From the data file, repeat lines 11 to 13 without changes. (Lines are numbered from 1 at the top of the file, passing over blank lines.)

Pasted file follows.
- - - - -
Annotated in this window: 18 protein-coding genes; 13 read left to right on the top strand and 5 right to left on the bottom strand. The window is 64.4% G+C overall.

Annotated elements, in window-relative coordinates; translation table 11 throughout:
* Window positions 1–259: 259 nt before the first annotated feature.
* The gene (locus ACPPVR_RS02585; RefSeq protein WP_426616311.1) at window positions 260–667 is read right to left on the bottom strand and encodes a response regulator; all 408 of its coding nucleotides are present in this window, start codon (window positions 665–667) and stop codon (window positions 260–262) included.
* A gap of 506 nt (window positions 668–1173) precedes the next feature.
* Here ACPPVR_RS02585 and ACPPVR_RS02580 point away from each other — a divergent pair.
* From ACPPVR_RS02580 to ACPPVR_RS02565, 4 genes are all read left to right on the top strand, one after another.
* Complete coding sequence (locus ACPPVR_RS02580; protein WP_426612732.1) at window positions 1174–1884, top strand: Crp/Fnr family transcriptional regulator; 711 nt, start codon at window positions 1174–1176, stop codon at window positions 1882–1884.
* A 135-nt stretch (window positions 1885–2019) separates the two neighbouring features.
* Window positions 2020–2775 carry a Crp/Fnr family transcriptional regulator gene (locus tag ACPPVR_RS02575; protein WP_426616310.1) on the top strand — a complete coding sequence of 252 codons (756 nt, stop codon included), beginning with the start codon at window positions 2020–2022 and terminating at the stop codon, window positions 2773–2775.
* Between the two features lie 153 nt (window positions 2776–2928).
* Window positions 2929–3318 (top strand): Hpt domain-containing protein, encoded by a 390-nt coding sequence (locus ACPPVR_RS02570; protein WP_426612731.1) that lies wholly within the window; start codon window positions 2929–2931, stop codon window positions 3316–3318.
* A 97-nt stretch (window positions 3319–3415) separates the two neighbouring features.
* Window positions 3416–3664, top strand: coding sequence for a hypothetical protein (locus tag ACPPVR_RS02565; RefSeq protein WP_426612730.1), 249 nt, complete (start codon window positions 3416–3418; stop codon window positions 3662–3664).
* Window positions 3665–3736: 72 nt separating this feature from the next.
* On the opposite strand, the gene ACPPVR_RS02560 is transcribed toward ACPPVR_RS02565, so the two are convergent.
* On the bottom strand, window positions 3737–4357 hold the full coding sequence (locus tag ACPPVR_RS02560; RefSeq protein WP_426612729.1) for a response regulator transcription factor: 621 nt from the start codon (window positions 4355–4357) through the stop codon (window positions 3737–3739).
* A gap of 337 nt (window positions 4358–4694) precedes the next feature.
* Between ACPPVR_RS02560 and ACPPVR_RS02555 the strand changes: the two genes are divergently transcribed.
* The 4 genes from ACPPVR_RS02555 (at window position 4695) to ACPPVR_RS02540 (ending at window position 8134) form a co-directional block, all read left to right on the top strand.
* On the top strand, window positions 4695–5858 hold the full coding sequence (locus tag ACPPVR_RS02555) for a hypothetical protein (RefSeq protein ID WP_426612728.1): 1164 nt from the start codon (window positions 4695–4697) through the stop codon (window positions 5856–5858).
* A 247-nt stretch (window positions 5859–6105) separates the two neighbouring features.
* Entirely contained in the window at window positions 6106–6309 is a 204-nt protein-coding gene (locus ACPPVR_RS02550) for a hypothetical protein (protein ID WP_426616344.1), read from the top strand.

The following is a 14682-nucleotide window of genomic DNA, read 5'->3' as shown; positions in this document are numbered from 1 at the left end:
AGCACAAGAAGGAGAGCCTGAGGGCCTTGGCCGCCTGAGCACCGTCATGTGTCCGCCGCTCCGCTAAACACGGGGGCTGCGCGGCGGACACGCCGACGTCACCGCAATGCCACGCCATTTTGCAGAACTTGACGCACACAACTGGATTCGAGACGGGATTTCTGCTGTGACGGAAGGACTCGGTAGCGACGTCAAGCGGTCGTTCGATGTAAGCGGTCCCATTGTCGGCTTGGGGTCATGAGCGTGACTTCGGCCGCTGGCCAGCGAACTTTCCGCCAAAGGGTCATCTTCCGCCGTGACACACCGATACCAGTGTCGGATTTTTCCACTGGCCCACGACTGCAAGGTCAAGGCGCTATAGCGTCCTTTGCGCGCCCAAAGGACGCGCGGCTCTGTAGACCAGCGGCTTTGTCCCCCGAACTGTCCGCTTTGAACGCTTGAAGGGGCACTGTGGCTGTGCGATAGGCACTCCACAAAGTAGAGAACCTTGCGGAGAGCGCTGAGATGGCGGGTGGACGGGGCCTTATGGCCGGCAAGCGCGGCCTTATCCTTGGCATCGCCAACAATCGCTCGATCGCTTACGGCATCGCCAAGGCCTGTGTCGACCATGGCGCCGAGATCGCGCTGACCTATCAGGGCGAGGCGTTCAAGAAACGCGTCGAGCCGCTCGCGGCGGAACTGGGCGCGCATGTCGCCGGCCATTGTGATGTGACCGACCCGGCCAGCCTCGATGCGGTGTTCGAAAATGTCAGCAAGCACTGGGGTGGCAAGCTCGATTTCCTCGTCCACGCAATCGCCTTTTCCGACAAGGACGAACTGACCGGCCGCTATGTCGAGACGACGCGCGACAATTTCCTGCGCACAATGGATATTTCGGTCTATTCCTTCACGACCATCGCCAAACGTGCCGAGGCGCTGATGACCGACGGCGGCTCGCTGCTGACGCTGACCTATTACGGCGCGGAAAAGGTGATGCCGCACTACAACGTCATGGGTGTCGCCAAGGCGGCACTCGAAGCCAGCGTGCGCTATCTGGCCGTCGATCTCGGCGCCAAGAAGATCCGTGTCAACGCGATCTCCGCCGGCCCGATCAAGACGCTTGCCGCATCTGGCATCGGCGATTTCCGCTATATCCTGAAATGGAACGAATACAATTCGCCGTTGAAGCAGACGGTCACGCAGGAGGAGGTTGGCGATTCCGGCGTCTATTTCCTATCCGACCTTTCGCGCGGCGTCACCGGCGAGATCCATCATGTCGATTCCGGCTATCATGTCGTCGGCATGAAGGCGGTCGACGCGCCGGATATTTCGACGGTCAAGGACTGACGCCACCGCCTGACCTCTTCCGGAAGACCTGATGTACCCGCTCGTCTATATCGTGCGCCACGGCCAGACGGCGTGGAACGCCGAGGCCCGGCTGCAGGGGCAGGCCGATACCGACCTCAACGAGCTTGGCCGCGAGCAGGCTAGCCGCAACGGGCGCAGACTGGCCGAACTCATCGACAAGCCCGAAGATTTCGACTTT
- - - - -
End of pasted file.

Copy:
* Between the two features lie 153 nt (window positions 2776–2928).
* Window positions 2929–3318 (top strand): Hpt domain-containing protein, encoded by a 390-nt coding sequence (locus ACPPVR_RS02570; protein WP_426612731.1) that lies wholly within the window; start codon window positions 2929–2931, stop codon window positions 3316–3318.
* A 97-nt stretch (window positions 3319–3415) separates the two neighbouring features.